It features a 24.75" scale length, similar to many Les Paul style guitars, and a standard nut width of 1.75".

It utilizes the company's distinct tuning system where in the tuners are located in middle of the body, removing the need for a headstock.

It also features a detachable frame that allows you to sit the guitar comfortably on your legs.

Finally, it features a dual rail humbucker that can handle both clean and overdriven tones much like a regular electric guitar.


  • Body Profile: Traveler Ultra-Light
  • Body Tonewood: Maple
  • Neck: Maple Thru-Neck
  • Fretboard: Rosewood 22-Frets 12" Radius
  • Scale Length: 24.75"
  • Nut Width: 1.75"
  • Pickups: 1 x Dual-Rail Humbucker
  • Bridge: Adjustable Tune-o-Matic
  • Bundled with Gigbag: Yes
  • Total Length: 28"
  • Weight: 3.125 lbs


The Traveler Ultra-Light Electric guitar appeals to guitarists who are looking for a portable practice axe with similar playing feel as their Les Paul style instrument. Most reviewers commend it for its incredibly light and portable design.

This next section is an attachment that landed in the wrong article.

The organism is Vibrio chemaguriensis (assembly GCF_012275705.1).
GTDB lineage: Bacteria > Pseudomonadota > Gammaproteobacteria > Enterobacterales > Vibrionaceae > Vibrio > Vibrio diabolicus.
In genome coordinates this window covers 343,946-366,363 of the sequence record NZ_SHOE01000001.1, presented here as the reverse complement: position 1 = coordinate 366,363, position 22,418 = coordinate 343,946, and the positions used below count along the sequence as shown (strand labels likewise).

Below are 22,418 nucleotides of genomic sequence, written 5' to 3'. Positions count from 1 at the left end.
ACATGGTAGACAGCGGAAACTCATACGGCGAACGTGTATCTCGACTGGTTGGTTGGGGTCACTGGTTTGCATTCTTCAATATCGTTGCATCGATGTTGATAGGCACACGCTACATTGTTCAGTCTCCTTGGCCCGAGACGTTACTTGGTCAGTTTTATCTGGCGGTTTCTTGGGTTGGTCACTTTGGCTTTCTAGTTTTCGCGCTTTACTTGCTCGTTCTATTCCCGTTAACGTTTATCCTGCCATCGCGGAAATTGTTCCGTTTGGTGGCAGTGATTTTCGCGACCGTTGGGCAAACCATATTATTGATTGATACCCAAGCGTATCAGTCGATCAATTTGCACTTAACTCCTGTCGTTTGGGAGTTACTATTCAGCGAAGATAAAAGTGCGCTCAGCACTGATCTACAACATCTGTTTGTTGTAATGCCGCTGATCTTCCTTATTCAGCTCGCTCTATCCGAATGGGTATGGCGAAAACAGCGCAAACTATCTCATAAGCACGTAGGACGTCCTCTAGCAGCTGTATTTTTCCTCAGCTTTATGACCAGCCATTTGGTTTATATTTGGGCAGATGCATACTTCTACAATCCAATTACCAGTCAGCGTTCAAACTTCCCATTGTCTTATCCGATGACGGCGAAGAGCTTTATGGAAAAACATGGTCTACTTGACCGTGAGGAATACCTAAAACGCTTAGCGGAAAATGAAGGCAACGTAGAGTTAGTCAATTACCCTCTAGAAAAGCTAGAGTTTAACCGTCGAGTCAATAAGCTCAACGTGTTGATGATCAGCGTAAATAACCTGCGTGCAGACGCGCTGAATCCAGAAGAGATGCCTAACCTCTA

Ironically, there are some who are on the opposite side of the fence, complaining about the body being too light, which makes playing a bit awkward, especially when digging the strings hard in rock, metal and similar music styles. The lack of volume and tone controls also raised a few eyebrows.


Still, if portability is your top concern, the Traveler Ultra-Light Electric should be high up on your list.

Things to Consider When Buying a Travel Guitar

Size & Weight

The main point of having a travel guitar is portability and convenience, and this is where size and weight factors in. With this in mind, we have included the weight and total length (where data is available) of the guitars listed, so you can decide on what you prefer. Most of the guitars in this list are expected to fit in the overhead compartment of planes, and are allowed as hand carry.